How do you take time to savor this season in the trenches of toddlerhood (or babyhood or preschoolerhood or teenagerhood—or whatever current season you are in?!)?

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Comments

  1. Arielle says

    Loved this post. Thank you – I’m in the midst of babyhood, and this really resonated with me: “Those late-night feedings that too-often make for a grouchy mommy in the morning? Let me relish the times when the house is quiet, the world is still and the only two people in it at that very moment are me and my nursing babe.” Sometimes I’m just so grumpy and irritated when I’m still waking up at night with my first born son, but it’s just too true that while, since i’m planning on having more children, my time nursing at night is still a ways away from being over, my time nursing THIS boy is going to be gone all too soon. I’m going to try to savor those, quiet, dark, still moments with my sleepy sweetie.

  2. says

    “You see, 4 years in, I still don’t know what I’m doing.”
    Loved it— I’m an old old Mother— step Mother– grandmother– step grandmother– step great grandmother— & Honey— I still don’t know what I’m doing!!!!! :)
    Loved your Blog– blessings — enjoy those babies!!!!
    Sonda recently posted..10 USEFUL KNOTS– & THEN SOME—My Profile

  3. Amanda says

    I used to attend the Hatmaker’s church in Austin. They are amazing, and she is amazing! I needed this reminder today, thank you.

  4. Beth says

    oh! This is beautiful. I have a three week old girl, and there are nights where an extra hour or two of sleep would be amazing. Or her not needing to cuddle with me on my chest to fall asleep would be nice. But then I remember, this is all just a brief season. One day she will be 4, 10, 16, 18, and it will be so different.

  5. says

    Amen..I am nodding my head. As I placed my adult children’s ornaments on the tree I wondered how it went by so fast? I am also so glad I cherished the moments and didn’t wish them away for times of more easy. I now miss the business of those days with little ones under my feet.
    Bless you this holiday season as you cherish the everyday…that is what life is all about.
    Janette’s Sage recently posted..Just a Little NutsMy Profile

  6. says

    I teared up as I read this today while nursing my babe. Such good and true words. I feel like I do try really hard to enjoy the moments, take mental pictures, capture time for a fleeting second, but it still slips by all too quickly. And the liklihood that this is our last baby makes it even harder on me. Two things I strive to do as often as I can, which sometimes means many, many times a day, is hug and kiss my kids and tell them that I love them. You can never, never do that too much.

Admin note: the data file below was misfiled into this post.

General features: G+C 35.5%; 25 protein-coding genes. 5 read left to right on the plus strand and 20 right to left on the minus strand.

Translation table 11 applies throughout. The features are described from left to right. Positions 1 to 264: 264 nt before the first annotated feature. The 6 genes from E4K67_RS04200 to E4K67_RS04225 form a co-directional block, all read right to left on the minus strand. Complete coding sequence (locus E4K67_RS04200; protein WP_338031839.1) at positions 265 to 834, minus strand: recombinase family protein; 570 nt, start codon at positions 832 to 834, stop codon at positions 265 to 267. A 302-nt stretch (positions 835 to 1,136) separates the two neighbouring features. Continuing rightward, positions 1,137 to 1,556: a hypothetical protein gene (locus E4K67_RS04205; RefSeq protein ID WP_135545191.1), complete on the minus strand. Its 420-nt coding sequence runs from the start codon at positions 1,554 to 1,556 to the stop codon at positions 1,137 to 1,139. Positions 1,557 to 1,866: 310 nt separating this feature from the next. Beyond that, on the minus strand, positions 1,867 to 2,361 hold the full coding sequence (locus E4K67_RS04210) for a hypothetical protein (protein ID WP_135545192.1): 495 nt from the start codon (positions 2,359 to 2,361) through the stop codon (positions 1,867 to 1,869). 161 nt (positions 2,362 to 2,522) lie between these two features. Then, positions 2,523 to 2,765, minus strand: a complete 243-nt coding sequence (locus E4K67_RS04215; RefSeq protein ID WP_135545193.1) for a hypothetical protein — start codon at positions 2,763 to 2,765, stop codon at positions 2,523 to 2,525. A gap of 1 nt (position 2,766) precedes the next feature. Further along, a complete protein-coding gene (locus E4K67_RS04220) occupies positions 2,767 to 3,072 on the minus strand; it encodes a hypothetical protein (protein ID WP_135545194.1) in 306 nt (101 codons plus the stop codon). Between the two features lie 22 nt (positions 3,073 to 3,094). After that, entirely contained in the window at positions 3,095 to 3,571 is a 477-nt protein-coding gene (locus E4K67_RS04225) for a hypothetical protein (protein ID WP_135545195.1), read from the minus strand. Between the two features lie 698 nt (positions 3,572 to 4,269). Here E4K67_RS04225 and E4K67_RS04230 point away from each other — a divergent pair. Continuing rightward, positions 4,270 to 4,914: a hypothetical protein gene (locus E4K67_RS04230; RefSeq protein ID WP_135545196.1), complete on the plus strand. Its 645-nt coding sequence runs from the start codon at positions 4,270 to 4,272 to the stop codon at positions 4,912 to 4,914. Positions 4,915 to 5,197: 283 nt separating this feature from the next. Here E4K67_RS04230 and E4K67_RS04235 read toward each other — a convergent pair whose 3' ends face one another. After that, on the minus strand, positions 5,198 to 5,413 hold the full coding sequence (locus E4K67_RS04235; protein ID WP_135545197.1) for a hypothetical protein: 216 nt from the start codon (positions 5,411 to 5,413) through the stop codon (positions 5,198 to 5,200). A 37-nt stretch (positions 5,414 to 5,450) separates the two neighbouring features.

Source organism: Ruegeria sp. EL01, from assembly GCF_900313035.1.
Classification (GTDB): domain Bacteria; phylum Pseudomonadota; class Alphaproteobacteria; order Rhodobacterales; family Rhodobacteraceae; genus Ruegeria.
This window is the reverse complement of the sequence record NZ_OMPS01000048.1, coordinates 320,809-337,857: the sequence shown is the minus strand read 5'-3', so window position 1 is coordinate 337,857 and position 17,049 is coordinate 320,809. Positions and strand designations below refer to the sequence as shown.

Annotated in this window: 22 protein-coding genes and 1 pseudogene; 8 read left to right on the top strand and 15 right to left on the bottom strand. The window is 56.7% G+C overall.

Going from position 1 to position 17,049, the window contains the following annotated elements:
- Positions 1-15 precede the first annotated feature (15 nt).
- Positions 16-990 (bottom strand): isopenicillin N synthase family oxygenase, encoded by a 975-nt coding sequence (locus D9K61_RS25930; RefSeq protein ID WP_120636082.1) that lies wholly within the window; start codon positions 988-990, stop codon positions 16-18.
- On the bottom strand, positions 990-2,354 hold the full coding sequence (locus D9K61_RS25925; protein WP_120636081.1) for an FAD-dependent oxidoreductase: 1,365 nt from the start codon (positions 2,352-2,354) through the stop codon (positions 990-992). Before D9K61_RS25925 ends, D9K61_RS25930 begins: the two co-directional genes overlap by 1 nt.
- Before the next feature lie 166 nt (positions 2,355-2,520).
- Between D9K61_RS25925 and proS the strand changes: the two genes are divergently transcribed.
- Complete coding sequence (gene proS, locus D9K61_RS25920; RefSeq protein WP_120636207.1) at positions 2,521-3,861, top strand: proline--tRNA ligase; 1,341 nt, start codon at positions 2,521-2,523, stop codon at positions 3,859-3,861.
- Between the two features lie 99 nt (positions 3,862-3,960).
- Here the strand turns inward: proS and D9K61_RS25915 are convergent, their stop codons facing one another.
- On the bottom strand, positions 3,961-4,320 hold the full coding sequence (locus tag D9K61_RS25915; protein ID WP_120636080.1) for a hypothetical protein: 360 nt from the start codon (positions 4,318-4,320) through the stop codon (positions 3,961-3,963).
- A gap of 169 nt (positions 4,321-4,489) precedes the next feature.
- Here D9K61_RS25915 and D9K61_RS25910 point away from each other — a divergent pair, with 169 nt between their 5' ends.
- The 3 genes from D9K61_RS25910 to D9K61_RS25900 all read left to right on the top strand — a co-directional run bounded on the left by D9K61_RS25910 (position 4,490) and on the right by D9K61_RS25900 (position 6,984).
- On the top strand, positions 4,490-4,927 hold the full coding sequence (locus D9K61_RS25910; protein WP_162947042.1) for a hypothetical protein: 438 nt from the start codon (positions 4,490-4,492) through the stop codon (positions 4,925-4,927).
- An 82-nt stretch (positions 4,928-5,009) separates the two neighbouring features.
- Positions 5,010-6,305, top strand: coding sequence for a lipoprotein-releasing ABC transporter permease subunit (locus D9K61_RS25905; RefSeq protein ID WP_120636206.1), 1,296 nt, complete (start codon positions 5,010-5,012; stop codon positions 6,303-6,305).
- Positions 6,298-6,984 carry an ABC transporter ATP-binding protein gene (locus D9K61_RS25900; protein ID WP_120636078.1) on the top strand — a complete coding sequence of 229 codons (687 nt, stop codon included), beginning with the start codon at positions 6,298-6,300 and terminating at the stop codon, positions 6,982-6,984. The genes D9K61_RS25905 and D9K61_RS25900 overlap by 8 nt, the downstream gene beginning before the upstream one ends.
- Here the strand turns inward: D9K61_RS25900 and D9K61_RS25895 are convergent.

Emily @ Live Renewed recently posted..Simplify the Season: Making MemoriesMy Profile

  7. Lily @militaryfamof8 says

    I love your post… Again!

    The quote you copied is exactly how I feel and how I choose to live, enjoying my babies no matter what the day brings. My husband once told me he didn’t think I would ever be a real housewife because the laundry and dishes were never done, it burned me to the core, until one day I said I will clean it when they’re grown and out of the house. LOL!

    Not that I really meant it, but when I get to it, I get to it, and I am past the point of breaking my heart and head over it, I am hugging and chasing those babies all day long… As long as I can ;)
    Love,
    Lily
    Lily @militaryfamof8 recently posted..Christmas in October w/a KitchenAid Giveaway!My Profile

  8. says

    Erin, I am blinking back tears here. Last night was rough – the baby has a perpetual stuffy nose and now it’s a hacking cough, and, well, sleep was elusive last night. I don’t even know what to say other than that I wish we lived closer and could hang out and share hearts over coffee, but I’m glad that we’ve gotten to know one another in this crazy blog world. You are a kindred spirit, my friend. Thank-you for sharing your heart here.
    beth@redandhoney recently posted..Your Green Resource :: Week 62My Profile

  9. says

    Thank you so much for this! I need this reminder so often. I am the mother of 4 (ages 8, 5, 3 and 4 months). So often I find myself caught up in the mess of the house, the laundry that’s piling up, the fights the kids are getting into. I don’t stop enough to read books, put puzzles together, play trains (3 of my 4 are boys!!) or braid hair. And I know one day I’ll look back and wish I had these days back. So thanks again for the beautiful reminder! Merry Christmas!
    Kari recently posted..MicahMy Profile

  10. says

    This was just what I needed to read, and what I need to read again and again as the days pass and I once again lose sight of what is truly important. Thank you.

    Jen Hatmaker is fantastic. You would really enjoy her book “Seven.”

  11. Grace says

    Thanks for the perspective. It gives me courage for the week to remember that the largest part of my job as a SAHM is to love on my children and the housework etc. is the smaller part. Because I’m good at loving on my children and it’s not as scary as the laundry monster growing in my hallway :)

    Grace (mother to 3 under 3)